PORTLAND — City Manager Mark Rees is proposing a $216 million municipal budget for the 2014 fiscal year, an increase of $10 million, or 4.8 percent, from the current year.
But the budget doesn’t anticipate what will happen if Portland loses more than $10 million in state funds, as Gov. Paul LePage has proposed.
On Monday, Rees presented his budget to the City Council, which referred the budget to its Finance Committee for review. The presentation began a six-week process that will culminate with a council vote on the budget scheduled for May 20.
The proposed budget is “structurally balanced,” Rees said, and includes only a “modest,” 27-cent increase in the property tax rate, or 2.9 percent. No layoffs are planned.
But all that is predicated on the Legislature rejecting the proposed state budget.
If enacted as planned, LePage’s budget would cut revenue sharing with the city by $6.1 million, reduce General Assistance funds by $2.8 million, and eliminate another $1 million because of changes in the Business Equipment Tax Reimbursement program. The city also might have to pick up as much as $1.4 million in costs for teacher pensions that would be shifted to municipalities.
Mayor Michael Brennan expressed support for Rees’ proposal, but said creating a responsible budget amid so much uncertainty over state funds is like living in a “parallel universe.”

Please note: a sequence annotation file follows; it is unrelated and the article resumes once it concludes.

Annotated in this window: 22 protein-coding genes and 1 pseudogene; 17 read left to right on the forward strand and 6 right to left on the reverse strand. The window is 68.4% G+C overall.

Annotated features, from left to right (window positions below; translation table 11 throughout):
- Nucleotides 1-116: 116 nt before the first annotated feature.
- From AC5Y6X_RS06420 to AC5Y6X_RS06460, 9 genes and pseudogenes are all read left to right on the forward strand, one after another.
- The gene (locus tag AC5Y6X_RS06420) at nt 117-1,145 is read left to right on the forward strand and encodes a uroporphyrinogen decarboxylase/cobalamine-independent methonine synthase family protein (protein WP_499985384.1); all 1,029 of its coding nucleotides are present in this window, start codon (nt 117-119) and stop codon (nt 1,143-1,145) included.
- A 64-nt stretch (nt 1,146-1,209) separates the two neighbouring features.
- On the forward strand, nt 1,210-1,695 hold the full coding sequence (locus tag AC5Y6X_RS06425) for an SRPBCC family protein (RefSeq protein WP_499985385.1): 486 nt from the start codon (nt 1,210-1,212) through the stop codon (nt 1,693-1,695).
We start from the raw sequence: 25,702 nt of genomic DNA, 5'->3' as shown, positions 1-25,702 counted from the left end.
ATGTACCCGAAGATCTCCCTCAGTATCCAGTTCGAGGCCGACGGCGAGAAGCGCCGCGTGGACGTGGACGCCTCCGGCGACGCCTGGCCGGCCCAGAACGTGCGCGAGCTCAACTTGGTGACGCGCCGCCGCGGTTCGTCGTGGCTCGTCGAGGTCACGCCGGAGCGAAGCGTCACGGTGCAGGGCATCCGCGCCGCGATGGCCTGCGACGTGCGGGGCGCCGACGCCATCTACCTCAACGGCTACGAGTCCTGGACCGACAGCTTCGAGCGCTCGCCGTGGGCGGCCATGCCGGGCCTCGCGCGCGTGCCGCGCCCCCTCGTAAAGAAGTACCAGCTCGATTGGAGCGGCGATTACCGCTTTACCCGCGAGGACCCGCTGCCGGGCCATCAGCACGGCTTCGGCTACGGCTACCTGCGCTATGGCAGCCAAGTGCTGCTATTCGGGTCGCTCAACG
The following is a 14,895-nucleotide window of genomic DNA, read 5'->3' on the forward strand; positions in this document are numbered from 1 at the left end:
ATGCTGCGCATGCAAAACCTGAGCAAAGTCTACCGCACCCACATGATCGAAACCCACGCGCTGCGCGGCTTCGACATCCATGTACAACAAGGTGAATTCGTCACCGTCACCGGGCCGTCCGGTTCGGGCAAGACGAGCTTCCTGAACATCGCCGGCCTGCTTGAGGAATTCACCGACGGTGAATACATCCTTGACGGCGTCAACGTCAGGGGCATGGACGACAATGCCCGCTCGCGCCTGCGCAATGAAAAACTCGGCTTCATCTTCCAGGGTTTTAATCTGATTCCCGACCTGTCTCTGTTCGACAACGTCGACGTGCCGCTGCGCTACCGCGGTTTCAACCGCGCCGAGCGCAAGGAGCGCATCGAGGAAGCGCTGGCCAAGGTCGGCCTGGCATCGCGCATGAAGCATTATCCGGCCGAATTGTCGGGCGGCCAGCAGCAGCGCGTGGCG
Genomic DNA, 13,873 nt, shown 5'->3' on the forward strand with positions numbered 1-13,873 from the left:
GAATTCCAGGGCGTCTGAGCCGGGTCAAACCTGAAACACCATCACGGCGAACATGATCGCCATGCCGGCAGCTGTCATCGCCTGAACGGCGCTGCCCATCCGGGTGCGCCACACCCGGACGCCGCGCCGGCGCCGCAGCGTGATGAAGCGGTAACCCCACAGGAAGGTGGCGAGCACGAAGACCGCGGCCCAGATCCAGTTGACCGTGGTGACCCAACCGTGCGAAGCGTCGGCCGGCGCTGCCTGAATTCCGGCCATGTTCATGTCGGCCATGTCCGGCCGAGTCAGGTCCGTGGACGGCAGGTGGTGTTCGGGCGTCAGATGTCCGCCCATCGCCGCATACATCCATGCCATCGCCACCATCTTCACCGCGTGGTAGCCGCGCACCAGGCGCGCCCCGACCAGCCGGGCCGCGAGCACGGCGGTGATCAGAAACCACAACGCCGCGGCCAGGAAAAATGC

“We are facing financial uncertainty in Augusta unlike anything we’ve seen in the last quarter century. … There has never been a cost shift like this in recent history,” Brennan said.
Councilors agreed, and in a separate action passed a resolution opposing the shift, making Portland one of a growing number of municipalities that have adopted such resolutions.
In his comments, which were required by the City Charter, Brennan said the uncertainty in Augusta should not prevent Portland from making important investments. But several people attending the meeting said the city should curtail spending.
State Street resident Kevin Casey called opposition to the state cutbacks “fear-mongering,” and said the council must risk unpopularity and make cutbacks of its own.
“Everybody’s afraid to be the bad guy,” he said.
High Street resident Steven Scharf told the council the budget should be returned to Rees for further work because it is only a “wish list” and is “gambling” on the assumption the state budget will be rejected.
The council’s Finance Committee will begin reviewing the municipal budget this week. A public hearing on the budget will be held May 6, and a council workshop is scheduled for May 13.